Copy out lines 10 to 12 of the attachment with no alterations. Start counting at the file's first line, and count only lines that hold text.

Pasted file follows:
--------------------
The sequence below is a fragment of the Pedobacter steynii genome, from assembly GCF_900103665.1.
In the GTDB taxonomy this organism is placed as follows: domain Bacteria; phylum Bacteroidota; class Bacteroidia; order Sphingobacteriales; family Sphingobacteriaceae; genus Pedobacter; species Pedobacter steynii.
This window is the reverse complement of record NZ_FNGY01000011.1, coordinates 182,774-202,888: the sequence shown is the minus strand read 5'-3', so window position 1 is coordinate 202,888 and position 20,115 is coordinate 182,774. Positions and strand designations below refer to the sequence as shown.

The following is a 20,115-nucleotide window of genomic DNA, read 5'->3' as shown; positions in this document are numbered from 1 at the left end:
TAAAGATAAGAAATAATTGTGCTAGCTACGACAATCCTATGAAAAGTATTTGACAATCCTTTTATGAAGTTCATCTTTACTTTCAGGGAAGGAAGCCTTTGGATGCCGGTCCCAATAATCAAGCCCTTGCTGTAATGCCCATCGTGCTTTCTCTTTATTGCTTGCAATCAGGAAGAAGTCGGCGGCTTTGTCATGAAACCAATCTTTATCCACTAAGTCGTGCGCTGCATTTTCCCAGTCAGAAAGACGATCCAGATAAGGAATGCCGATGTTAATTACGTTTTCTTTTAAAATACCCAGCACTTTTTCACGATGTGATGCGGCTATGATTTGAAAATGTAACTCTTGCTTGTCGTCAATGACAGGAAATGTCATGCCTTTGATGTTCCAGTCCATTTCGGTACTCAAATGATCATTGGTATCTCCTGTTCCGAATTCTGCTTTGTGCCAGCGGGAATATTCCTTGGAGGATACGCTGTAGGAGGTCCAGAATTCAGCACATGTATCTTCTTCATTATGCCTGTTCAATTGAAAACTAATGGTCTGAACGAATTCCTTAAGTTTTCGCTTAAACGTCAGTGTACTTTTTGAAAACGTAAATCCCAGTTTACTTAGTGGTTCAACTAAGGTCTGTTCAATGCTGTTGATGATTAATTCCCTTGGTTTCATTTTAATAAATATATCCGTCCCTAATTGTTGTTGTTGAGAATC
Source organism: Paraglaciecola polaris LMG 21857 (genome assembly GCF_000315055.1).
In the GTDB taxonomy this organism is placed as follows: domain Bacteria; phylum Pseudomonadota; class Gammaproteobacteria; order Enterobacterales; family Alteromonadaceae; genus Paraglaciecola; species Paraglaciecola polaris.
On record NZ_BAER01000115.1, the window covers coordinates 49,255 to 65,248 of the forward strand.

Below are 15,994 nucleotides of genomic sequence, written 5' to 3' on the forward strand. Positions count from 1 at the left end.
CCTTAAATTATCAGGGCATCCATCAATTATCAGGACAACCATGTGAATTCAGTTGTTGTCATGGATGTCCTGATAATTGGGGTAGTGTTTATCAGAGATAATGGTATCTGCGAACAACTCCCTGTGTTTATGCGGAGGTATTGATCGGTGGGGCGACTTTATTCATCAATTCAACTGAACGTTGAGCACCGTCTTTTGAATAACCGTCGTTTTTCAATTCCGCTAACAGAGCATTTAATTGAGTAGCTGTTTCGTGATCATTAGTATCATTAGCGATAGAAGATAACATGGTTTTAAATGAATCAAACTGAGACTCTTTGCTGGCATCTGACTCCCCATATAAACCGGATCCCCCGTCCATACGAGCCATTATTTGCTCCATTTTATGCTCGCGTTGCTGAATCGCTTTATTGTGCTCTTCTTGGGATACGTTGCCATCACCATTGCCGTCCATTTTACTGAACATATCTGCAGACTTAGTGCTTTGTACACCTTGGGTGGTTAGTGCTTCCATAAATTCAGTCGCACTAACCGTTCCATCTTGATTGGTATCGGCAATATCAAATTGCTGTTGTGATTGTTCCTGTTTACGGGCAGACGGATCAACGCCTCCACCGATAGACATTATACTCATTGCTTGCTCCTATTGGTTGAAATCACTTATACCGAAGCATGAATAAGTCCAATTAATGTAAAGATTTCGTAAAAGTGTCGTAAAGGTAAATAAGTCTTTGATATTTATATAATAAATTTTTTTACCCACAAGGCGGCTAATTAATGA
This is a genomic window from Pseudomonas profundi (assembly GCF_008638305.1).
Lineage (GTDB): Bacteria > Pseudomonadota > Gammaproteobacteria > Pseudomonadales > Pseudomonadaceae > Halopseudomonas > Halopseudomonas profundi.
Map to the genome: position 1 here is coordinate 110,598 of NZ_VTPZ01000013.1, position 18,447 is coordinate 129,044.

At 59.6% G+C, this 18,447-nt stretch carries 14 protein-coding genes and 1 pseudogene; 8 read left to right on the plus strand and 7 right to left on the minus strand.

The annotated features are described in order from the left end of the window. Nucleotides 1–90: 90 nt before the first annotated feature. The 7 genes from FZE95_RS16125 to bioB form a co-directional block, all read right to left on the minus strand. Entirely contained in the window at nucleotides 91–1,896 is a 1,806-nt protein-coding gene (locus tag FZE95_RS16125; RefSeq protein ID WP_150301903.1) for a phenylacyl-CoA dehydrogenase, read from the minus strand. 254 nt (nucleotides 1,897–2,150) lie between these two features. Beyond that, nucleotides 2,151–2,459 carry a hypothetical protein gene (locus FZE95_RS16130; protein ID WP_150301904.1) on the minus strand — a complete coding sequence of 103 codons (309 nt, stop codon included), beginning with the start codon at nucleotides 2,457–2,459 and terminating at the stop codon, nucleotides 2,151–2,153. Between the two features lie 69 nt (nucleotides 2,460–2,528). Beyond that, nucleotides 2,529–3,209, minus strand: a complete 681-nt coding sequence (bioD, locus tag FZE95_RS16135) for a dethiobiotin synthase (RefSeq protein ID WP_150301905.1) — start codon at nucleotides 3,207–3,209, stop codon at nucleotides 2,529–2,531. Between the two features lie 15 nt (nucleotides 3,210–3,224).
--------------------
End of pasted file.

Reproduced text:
CCTTAAATTATCAGGGCATCCATCAATTATCAGGACAACCATGTGAATTCAGTTGTTGTCATGGATGTCCTGATAATTGGGGTAGTGTTTATCAGAGATAATGGTATCTGCGAACAACTCCCTGTGTTTATGCGGAGGTATTGATCGGTGGGGCGACTTTATTCATCAATTCAACTGAACGTTGAGCACCGTCTTTTGAATAACCGTCGTTTTTCAATTCCGCTAACAGAGCATTTAATTGAGTAGCTGTTTCGTGATCATTAGTATCATTAGCGATAGAAGATAACATGGTTTTAAATGAATCAAACTGAGACTCTTTGCTGGCATCTGACTCCCCATATAAACCGGATCCCCCGTCCATACGAGCCATTATTTGCTCCATTTTATGCTCGCGTTGCTGAATCGCTTTATTGTGCTCTTCTTGGGATACGTTGCCATCACCATTGCCGTCCATTTTACTGAACATATCTGCAGACTTAGTGCTTTGTACACCTTGGGTGGTTAGTGCTTCCATAAATTCAGTCGCACTAACCGTTCCATCTTGATTGGTATCGGCAATATCAAATTGCTGTTGTGATTGTTCCTGTTTACGGGCAGACGGATCAACGCCTCCACCGATAGACATTATACTCATTGCTTGCTCCTATTGGTTGAAATCACTTATACCGAAGCATGAATAAGTCCAATTAATGTAAAGATTTCGTAAAAGTGTCGTAAAGGTAAATAAGTCTTTGATATTTATATAATAAATTTTTTTACCCACAAGGCGGCTAATTAATGA
This is a genomic window from Pseudomonas profundi (assembly GCF_008638305.1).
Lineage (GTDB): Bacteria > Pseudomonadota > Gammaproteobacteria > Pseudomonadales > Pseudomonadaceae > Halopseudomonas > Halopseudomonas profundi.